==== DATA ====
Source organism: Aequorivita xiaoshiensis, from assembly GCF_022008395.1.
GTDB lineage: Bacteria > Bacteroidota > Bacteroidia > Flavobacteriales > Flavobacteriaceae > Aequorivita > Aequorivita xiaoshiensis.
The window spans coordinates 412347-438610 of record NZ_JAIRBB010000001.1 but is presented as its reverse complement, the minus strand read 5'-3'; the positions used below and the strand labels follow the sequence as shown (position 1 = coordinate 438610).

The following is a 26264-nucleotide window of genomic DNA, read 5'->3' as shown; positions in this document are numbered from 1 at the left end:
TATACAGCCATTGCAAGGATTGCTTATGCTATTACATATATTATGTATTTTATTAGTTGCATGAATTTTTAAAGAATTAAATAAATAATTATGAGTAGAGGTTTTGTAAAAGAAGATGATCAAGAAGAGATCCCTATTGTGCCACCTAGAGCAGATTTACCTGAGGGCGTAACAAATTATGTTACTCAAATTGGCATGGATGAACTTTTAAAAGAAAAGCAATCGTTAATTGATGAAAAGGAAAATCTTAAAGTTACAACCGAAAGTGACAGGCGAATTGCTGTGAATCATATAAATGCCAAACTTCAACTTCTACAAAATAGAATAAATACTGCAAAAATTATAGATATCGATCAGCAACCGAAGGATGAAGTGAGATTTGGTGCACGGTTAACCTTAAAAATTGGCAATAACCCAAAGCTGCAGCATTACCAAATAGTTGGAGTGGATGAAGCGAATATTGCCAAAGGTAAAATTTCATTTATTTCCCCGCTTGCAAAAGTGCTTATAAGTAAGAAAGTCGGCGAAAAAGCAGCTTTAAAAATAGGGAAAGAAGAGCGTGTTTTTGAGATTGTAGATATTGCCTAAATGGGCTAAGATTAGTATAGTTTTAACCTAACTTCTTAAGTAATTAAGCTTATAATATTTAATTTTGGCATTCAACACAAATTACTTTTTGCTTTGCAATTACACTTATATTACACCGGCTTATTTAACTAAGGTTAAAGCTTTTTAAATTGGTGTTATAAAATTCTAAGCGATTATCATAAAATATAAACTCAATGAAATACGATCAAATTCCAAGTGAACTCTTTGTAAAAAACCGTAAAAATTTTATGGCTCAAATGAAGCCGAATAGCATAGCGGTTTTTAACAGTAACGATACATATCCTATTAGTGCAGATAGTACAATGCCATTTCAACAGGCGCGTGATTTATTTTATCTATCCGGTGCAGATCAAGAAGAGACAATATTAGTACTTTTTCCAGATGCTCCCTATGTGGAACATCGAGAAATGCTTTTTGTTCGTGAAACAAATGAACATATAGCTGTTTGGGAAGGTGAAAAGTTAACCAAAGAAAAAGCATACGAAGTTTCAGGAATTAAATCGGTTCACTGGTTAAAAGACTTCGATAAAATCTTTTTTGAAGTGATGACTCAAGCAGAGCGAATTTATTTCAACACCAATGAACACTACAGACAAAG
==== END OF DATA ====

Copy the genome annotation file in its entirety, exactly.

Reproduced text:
Source organism: Aequorivita xiaoshiensis, from assembly GCF_022008395.1.
GTDB lineage: Bacteria > Bacteroidota > Bacteroidia > Flavobacteriales > Flavobacteriaceae > Aequorivita > Aequorivita xiaoshiensis.
The window spans coordinates 412347-438610 of record NZ_JAIRBB010000001.1 but is presented as its reverse complement, the minus strand read 5'-3'; the positions used below and the strand labels follow the sequence as shown (position 1 = coordinate 438610).

The following is a 26264-nucleotide window of genomic DNA, read 5'->3' as shown; positions in this document are numbered from 1 at the left end:
TATACAGCCATTGCAAGGATTGCTTATGCTATTACATATATTATGTATTTTATTAGTTGCATGAATTTTTAAAGAATTAAATAAATAATTATGAGTAGAGGTTTTGTAAAAGAAGATGATCAAGAAGAGATCCCTATTGTGCCACCTAGAGCAGATTTACCTGAGGGCGTAACAAATTATGTTACTCAAATTGGCATGGATGAACTTTTAAAAGAAAAGCAATCGTTAATTGATGAAAAGGAAAATCTTAAAGTTACAACCGAAAGTGACAGGCGAATTGCTGTGAATCATATAAATGCCAAACTTCAACTTCTACAAAATAGAATAAATACTGCAAAAATTATAGATATCGATCAGCAACCGAAGGATGAAGTGAGATTTGGTGCACGGTTAACCTTAAAAATTGGCAATAACCCAAAGCTGCAGCATTACCAAATAGTTGGAGTGGATGAAGCGAATATTGCCAAAGGTAAAATTTCATTTATTTCCCCGCTTGCAAAAGTGCTTATAAGTAAGAAAGTCGGCGAAAAAGCAGCTTTAAAAATAGGGAAAGAAGAGCGTGTTTTTGAGATTGTAGATATTGCCTAAATGGGCTAAGATTAGTATAGTTTTAACCTAACTTCTTAAGTAATTAAGCTTATAATATTTAATTTTGGCATTCAACACAAATTACTTTTTGCTTTGCAATTACACTTATATTACACCGGCTTATTTAACTAAGGTTAAAGCTTTTTAAATTGGTGTTATAAAATTCTAAGCGATTATCATAAAATATAAACTCAATGAAATACGATCAAATTCCAAGTGAACTCTTTGTAAAAAACCGTAAAAATTTTATGGCTCAAATGAAGCCGAATAGCATAGCGGTTTTTAACAGTAACGATACATATCCTATTAGTGCAGATAGTACAATGCCATTTCAACAGGCGCGTGATTTATTTTATCTATCCGGTGCAGATCAAGAAGAGACAATATTAGTACTTTTTCCAGATGCTCCCTATGTGGAACATCGAGAAATGCTTTTTGTTCGTGAAACAAATGAACATATAGCTGTTTGGGAAGGTGAAAAGTTAACCAAAGAAAAAGCATACGAAGTTTCAGGAATTAAATCGGTTCACTGGTTAAAAGACTTCGATAAAATCTTTTTTGAAGTGATGACTCAAGCAGAGCGAATTTATTTCAACACCAATGAACACTACAGACAAAG